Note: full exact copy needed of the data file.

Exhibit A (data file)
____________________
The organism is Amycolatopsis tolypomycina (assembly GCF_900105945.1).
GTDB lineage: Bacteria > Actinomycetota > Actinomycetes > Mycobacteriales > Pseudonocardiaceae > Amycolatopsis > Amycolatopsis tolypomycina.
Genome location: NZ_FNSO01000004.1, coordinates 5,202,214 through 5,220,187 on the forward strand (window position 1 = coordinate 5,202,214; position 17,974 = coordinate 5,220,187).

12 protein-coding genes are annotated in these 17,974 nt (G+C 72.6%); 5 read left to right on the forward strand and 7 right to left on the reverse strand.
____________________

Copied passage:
The organism is Amycolatopsis tolypomycina (assembly GCF_900105945.1).
GTDB lineage: Bacteria > Actinomycetota > Actinomycetes > Mycobacteriales > Pseudonocardiaceae > Amycolatopsis > Amycolatopsis tolypomycina.
Genome location: NZ_FNSO01000004.1, coordinates 5,202,214 through 5,220,187 on the forward strand (window position 1 = coordinate 5,202,214; position 17,974 = coordinate 5,220,187).

12 protein-coding genes are annotated in these 17,974 nt (G+C 72.6%); 5 read left to right on the forward strand and 7 right to left on the reverse strand.